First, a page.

by Sharon McElhinney, first time MH4H trip participant

One of the reasons I wanted to come on this trip with Many Hands for Haiti was to focus on others and what God is doing in this part of the world. Sometimes at home, I am so inward focused and selfish.

There was plenty of opportunity to serve others today, all while working hard and having fun. I happen to be in the medical field and was happy to be able to use those skills today during Thrive for 5. I was able to do a short exam on 50-60 kids while Terri, Cadena, Jessie, and Dorothy helped get heights and weights of the kids. Some of the children weren’t so appreciative of our efforts. They were a little scared, but most of them were very brave. All of the moms and grandmas were very thankful.

All the little ones are precious to God, and I pray that more and more, I would be able to see them through his eyes.

by Lindsey Klyn, marketing manager for MH4H

Sharon wanted to share about her medical experience at Thrive for 5, so I thought I would fill you all in on the rest of the day’s activities. Let me start by saying that I’m the marketing manager for Many Hands for Haiti, so for the past eight months, I’ve been living in Haiti virtually, trying to understand how our ministry works down here so I can share it with all of our supporters. My role on this trip is to record and photograph all of what God’s doing through our ministry in Haiti, and I even roped my husband into coming along with me. I’ve been to Haiti once before, but this is his first time. I love that I get to see him witness Haiti firsthand, since this place is such a big part of who I am and what I work with on a daily basis.

We started the morning at Pechou Joseph’s house. Pechou is in the Thrive for 5 program, and his family received a cement floor today. Bill, Duane, Tim, Tim, and Tyler helped pass buckets full of cement, while the ladies entertained the neighborhood kids. The guys stayed to finish up the floor when the women left to head to Thrive for 5.

Pechou Joseph standing in front of his home, while Bill and the others help mix and pour the cement floor

Terri and Sharon blowing bubbles to the neighborhood kids while the floor was poured in Pechou’s home.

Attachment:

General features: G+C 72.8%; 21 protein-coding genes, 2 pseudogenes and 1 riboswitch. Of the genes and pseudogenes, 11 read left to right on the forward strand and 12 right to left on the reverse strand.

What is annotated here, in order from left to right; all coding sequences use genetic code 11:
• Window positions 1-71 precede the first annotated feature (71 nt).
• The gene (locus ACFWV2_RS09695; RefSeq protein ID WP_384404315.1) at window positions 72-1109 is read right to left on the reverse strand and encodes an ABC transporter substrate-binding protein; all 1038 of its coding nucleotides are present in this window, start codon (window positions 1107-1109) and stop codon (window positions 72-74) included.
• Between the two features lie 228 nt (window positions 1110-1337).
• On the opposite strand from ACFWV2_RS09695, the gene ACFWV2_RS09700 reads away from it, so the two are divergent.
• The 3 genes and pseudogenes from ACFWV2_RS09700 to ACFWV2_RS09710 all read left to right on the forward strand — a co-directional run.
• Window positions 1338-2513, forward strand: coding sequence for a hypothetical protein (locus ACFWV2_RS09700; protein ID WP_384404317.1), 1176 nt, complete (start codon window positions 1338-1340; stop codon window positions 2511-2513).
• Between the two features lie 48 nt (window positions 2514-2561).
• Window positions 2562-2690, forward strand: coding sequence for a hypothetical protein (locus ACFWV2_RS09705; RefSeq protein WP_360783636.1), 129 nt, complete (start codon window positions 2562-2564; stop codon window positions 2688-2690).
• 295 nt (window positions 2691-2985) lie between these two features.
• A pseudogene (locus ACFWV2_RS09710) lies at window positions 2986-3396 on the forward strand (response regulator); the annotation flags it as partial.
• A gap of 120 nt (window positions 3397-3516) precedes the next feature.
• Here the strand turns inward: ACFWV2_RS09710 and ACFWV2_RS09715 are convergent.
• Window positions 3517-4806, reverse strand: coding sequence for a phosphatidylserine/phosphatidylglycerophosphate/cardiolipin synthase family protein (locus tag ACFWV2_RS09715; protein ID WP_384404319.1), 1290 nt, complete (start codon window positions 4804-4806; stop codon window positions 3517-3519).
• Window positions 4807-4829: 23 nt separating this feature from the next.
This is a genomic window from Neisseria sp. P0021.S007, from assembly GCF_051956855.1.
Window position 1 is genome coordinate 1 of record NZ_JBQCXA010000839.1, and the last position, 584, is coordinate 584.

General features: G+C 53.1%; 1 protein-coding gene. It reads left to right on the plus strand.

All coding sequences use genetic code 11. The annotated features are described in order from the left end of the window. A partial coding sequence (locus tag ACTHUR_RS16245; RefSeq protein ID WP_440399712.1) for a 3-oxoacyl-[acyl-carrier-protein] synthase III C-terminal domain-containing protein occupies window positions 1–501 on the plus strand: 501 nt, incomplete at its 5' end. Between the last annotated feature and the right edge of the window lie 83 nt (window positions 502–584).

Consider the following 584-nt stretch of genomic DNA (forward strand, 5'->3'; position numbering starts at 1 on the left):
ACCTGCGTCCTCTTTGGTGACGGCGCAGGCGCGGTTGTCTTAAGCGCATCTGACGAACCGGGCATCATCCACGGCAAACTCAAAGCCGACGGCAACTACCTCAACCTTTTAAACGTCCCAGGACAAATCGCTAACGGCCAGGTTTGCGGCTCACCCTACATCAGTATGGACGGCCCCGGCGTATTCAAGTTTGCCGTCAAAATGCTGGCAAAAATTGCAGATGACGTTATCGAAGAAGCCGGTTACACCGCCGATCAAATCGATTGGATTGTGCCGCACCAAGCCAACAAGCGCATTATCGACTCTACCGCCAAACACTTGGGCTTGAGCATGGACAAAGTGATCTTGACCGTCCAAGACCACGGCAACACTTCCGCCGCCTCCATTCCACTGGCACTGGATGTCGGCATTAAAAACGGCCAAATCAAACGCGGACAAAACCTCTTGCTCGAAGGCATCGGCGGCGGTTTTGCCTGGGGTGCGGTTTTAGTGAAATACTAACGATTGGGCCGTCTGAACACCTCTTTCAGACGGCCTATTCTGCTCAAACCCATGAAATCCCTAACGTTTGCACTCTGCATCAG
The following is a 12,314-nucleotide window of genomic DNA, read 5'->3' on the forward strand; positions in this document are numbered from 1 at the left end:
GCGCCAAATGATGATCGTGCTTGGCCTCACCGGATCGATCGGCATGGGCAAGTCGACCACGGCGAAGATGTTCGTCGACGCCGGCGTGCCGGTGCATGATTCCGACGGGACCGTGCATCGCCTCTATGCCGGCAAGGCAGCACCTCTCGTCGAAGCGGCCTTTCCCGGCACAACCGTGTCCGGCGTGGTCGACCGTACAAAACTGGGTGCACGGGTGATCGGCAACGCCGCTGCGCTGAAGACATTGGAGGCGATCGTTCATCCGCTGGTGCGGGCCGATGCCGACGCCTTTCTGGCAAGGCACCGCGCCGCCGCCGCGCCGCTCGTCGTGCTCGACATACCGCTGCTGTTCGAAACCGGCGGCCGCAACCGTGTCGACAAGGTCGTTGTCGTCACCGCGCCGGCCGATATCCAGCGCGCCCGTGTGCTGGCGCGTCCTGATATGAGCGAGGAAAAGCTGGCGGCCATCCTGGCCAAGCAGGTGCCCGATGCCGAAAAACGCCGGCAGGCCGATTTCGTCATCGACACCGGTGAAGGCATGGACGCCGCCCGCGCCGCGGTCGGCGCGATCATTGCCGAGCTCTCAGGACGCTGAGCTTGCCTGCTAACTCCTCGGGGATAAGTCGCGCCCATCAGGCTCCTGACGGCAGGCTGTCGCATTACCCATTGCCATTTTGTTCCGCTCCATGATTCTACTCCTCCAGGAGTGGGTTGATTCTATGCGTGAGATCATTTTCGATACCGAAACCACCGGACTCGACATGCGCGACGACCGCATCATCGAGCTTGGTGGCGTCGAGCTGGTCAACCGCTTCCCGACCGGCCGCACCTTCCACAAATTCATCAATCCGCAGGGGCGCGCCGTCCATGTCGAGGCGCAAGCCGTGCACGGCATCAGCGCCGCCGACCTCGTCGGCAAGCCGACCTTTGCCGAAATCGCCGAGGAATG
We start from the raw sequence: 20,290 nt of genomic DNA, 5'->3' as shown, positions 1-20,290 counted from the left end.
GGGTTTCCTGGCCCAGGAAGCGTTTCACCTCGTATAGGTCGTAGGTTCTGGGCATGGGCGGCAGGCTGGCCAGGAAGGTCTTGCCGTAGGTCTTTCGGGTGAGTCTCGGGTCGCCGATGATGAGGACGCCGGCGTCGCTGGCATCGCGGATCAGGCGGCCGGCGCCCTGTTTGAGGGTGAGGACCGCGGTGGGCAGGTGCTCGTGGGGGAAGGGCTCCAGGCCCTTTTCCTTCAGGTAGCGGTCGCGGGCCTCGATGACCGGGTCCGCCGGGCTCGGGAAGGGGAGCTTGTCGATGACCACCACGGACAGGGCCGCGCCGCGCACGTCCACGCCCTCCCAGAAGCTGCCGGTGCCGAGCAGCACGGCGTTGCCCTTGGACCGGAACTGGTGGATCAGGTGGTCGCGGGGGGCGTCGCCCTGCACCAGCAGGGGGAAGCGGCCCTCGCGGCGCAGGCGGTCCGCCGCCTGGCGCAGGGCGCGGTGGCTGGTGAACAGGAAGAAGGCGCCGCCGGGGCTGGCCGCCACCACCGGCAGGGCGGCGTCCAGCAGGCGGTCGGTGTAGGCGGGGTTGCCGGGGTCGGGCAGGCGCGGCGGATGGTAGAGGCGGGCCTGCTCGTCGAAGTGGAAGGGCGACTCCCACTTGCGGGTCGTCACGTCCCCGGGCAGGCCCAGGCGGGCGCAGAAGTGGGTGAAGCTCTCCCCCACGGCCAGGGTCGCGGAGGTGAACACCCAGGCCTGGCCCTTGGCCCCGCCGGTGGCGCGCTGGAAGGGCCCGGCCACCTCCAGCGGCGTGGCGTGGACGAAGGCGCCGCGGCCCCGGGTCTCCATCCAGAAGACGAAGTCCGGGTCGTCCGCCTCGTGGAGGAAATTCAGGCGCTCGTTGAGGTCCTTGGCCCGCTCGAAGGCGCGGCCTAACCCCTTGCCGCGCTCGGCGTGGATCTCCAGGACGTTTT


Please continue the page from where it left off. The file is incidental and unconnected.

For me, seeing Thrive for 5 was awesome. I’ve stared at pictures of these precious children for months, and I know many of them by name, even though I’ve never met them. It was surreal to walk through the building and see Lensly and Kembel and Jide and so many other familiar faces in real life. They looked a little shocked when I could say, “Bonjou” to them by name. Scary blanc (white person). I have to say watching Maykel (the little boy Tyler and I sponsor) singing, smiling, and clapping along to Alam Kontan Jezi Remen Mwen (I’m so happy Jesus loves me) was the highlight of my day. I thought he was adorable in pictures; he’s even more precious in person. Like Sharon shared, we ended Thrive with her checking over all the kids and trying to update heights and weights.

Maykel… I told you he was cute!

After Thrive, we had a little time to eat and regroup before the afternoon’s activities. My husband’s dream came true after lunch: he got to drive us on a motorcycle in Haiti. (Sorry moms; you’ll be happy to know we’re both still alive, despite riding through gravel, pot hole filled roads with no helmets.) We went to the Least of These feeding program in Pignon, where Ebens and his mom feed the outcasts of Haiti, those who are homeless and disabled, and then we visited Sewing Hope where we have ten women at a time who are taught how to sew. The women got quite goofy and began to put on a show for us, putting their hands above their heads to show how good they are since they can sew with no hands. Each one also shared about what they love about the program and how thankful they are for the opportunity to learn how to sew.

Tyler driving a motorcycle in Haiti

One of the ladies at Sewing Hope

Our last big event for the day was passing out diapers in the community that the women at Sewing Hope had made. To do this, we drove out into the countryside across the river. Many people on this team didn’t realize that meant literally driving through the river, right past people bathing and washing their clothes. Let’s just say, it was quite the experience for everyone as we sat in the back of the pickup. Once we got across the river, it didn’t take long to find families to distribute the diapers to. This is part of our Bundled Bottoms program, and I know I keep saying this, but to see this in action was once again surreal. Back in Iowa, we tried to stage a photo shoot with a baby wearing the diapers, but here, we saw bare bottoms everywhere. No staging necessary. To watch the mom or dad proudly Velcro a diaper around their child’s hips brought me so much joy. I loved that we drove up to find naked bums and drove away leaving bundled bottoms.

Bundled bottom!!

Bundled bottom!!

Thank you all for praying for us and staying involved with our trip by reading these blogs. I’m so appreciative of the support and prayers from back home. It’s wonderful to be here and see all of these things in person. I only hope that I can adequately capture the beauty here with my camera to share with all of you soon.

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